The term “cache” refers to a storage container. If you’re familiar with the outdoor recreational activity geocaching, you may be familiar with the term outside of computing. But in website and computer terms, a cache is temporary storage that is used to speed up future requests and load things more quickly for the user.

Caches are used in several different ways in computing.

Your computer’s processor has its own cache called the CPU cache that links the main memory and the processor. There’s a disk cache, too, that links the CPU and storage. Computers also reserve a portion of their RAM to heighten processing speed. And then there's the browser cache.

What is a browser cache?

In computing terms, and specifically for web browsers, websites use a browser cache to store some elements for faster future loading.

When you try to visit a website, by typing in the URL, or clicking through from Google or another website, you make a request in the web browser. The website you asked for replies to your request by loading the website.

For websites that you visit often, some elements like images or fonts are stored in your browser’s cache. This way, the browser already has some parts of the website so it can load faster on your future visits.

Is it a good idea to clear your cache?

Your browser cache helps websites load faster and more efficiently. Clearing your cache regularly can be counterproductive—it will slow down websites that you visit often, because you have to load all elements just like it’s your very first visit to that site. But clearing your browser cache periodically can be helpful for performance and other reasons.

Why should I clear my browser cache?

Website owners typically update their websites regularly, and so cached website elements become outdated over time. A website that’s not working correctly because the files stored in your browser cache don't match the files loading from the Internet may perform better after clearing your browser cache. That's because your browser loads the latest version of the website rather than older cached elements. Think of it like a reset for the website.

Is it time to clear your cache? Here’s how to do so in major web browsers:

How to clear the cache in Google Chrome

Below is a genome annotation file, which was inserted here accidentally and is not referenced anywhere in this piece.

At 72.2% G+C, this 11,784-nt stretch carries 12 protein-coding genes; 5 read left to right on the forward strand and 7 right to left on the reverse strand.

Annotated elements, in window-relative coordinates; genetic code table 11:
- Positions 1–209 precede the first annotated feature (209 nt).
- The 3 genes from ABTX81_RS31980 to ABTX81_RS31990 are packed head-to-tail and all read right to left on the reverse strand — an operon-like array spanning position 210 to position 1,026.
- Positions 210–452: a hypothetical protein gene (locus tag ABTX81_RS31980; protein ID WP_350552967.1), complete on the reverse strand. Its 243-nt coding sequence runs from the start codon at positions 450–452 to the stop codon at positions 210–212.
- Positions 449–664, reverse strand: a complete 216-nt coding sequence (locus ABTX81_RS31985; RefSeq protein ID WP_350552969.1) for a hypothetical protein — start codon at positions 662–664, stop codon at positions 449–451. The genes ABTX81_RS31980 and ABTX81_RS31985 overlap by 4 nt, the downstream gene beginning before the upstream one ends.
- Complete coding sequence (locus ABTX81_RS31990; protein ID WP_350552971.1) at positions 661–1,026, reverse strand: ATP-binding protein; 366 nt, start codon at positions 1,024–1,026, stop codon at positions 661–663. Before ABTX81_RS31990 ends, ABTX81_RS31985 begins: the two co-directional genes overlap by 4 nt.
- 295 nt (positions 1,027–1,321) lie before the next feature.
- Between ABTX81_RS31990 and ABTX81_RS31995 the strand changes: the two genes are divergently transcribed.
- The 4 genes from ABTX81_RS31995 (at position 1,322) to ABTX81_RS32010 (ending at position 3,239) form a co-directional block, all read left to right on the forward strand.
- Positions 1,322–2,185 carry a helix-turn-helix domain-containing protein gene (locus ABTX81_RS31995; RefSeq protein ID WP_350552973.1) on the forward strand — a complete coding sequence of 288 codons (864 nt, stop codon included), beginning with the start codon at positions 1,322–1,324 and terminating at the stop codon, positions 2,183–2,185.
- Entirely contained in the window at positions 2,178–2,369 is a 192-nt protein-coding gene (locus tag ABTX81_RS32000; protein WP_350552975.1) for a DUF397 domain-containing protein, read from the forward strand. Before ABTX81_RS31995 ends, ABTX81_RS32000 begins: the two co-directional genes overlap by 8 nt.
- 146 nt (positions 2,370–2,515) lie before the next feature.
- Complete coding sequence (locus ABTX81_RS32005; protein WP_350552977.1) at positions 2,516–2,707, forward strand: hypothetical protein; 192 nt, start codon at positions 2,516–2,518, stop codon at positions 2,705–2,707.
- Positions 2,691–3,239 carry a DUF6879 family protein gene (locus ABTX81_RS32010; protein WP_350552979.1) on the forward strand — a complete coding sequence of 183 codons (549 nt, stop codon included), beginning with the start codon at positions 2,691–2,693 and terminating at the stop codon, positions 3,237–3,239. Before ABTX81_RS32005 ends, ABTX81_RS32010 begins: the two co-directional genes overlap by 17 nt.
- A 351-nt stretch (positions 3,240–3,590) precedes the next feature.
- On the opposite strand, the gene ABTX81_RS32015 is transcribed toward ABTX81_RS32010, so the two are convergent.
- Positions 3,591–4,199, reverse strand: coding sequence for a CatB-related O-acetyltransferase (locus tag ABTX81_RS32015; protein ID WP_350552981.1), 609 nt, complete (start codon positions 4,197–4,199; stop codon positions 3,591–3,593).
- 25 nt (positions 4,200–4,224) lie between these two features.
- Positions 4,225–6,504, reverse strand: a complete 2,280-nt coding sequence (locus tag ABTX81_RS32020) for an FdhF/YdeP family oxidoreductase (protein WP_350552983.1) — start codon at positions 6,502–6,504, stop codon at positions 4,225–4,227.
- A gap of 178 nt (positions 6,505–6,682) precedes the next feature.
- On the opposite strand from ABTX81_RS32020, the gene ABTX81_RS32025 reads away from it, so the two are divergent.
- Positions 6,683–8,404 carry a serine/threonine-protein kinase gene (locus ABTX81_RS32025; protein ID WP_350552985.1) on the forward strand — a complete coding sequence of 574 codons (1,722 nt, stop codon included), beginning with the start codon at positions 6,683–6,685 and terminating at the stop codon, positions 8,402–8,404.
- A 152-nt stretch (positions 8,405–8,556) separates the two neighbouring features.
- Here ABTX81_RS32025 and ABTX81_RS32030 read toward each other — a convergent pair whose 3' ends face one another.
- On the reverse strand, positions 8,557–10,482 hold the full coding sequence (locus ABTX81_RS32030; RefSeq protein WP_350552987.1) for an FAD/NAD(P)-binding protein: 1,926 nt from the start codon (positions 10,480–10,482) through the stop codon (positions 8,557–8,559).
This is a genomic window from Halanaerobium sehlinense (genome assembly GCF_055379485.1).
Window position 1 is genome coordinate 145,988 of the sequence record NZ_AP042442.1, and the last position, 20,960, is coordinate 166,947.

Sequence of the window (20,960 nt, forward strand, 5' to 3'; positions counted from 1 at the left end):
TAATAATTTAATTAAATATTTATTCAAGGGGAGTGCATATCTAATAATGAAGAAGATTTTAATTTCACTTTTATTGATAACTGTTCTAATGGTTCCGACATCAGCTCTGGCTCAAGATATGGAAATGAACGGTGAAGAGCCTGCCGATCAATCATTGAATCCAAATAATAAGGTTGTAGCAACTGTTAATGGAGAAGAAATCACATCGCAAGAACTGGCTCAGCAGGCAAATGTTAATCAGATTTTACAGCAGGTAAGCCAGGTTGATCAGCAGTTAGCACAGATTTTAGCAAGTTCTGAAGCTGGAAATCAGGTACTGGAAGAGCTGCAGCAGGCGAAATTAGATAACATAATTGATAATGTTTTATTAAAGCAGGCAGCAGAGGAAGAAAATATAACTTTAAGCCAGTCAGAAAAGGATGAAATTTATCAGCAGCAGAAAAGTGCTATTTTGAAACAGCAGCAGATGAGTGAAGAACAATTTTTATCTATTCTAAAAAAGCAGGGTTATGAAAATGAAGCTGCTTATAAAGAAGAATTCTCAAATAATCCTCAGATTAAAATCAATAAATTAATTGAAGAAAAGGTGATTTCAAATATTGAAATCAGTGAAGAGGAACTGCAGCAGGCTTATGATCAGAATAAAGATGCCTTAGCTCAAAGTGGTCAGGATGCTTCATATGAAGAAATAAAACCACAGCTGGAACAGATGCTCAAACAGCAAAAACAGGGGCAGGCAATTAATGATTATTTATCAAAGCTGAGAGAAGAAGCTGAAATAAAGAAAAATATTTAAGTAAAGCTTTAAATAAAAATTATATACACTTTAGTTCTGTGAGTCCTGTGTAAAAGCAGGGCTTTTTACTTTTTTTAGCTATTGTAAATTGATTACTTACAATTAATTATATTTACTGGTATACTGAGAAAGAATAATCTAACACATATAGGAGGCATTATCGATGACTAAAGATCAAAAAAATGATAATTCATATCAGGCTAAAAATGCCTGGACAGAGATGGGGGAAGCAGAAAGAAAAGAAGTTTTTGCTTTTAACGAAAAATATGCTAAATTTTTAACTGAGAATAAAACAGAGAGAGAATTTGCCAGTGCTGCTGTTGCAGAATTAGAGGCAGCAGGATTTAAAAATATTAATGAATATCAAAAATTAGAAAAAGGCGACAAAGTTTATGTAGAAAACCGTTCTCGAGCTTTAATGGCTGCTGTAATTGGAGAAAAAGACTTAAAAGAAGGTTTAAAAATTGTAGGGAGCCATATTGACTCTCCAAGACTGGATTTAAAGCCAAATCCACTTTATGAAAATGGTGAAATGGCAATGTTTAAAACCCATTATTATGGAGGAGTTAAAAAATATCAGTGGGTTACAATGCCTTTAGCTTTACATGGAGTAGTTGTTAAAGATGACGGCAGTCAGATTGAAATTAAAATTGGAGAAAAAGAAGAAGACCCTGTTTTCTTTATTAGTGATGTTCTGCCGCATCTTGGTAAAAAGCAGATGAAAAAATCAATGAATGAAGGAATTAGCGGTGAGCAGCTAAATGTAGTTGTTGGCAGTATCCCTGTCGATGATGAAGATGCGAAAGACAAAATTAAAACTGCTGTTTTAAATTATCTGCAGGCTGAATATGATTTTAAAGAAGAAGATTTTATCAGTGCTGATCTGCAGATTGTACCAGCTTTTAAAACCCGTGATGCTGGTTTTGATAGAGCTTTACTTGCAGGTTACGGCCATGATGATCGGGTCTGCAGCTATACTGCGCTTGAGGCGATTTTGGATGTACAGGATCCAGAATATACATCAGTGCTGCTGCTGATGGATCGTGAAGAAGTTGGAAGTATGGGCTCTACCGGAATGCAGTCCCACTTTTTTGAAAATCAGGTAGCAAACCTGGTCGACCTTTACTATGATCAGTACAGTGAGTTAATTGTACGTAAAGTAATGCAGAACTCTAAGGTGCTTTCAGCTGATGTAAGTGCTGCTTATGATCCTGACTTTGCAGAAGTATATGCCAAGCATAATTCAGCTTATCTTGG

1. Start the Chrome browser
  2. Click the three vertical dots on the top right.
  3. Click More tools.
  4. Click Clear browsing data.
  5. Select a time range.
  6. Check all the boxes.
  7. Click Clear data to delete the Chrome cache.

How to clear the cache in Mozilla Firefox

  1. Start Mozilla Firefox.
  2. Click the three vertical lines on the top right.
  3. Click Settings.
  4. Select Privacy & Security.
  5. Under Cookies and Site Data, click Clear Data.
  6. Check the content you wish to clear.
  7. Click Clear to delete your Firefox cache.

How to clear the cache in Microsoft Edge

  1. Start Microsoft Edge.
  2. Click the three horizontal dots on the top right.
  3. Click Settings.
  4. Click Privacy, search, and services.
  5. Under Clear browsing data, click Choose what to clear.
  6. Tick all the boxes if you want to delete all the cache.
  7. Click Clear now to delete the Edge cache.

How to clear the cache in Internet Explorer

  1. Start Internet Explorer.
  2. Click the gears icon on the top right.
  3. Pick Internet options in the drop-down menu.
  4. Find Browsing history in General.
  5. Click Delete…
  6. Tick all the boxes.
  7. Click Delete to delete the cache in Internet Explorer

How to clear the cache on Safari

  1. Start Safari
  2. Select Preferences from the drop-down menu.
  3. Click the Advanced tab.
  4. In the menu bar pick Show Develop menu
  5. Select Develop from the drop-down menu and click Empty Cache to delete the Safari cache.

How to clear the cache on your iPhone or iPad

  1. Go to Settings
  2. Tap Safari.
  3. Scroll down until you see Clear History and Website Data.
  4. Tap Clear History and Website Data.
  5. Tap Clear History and Data to clear your browsing history, cookies, location data, etc., and delete the cache on iPhone.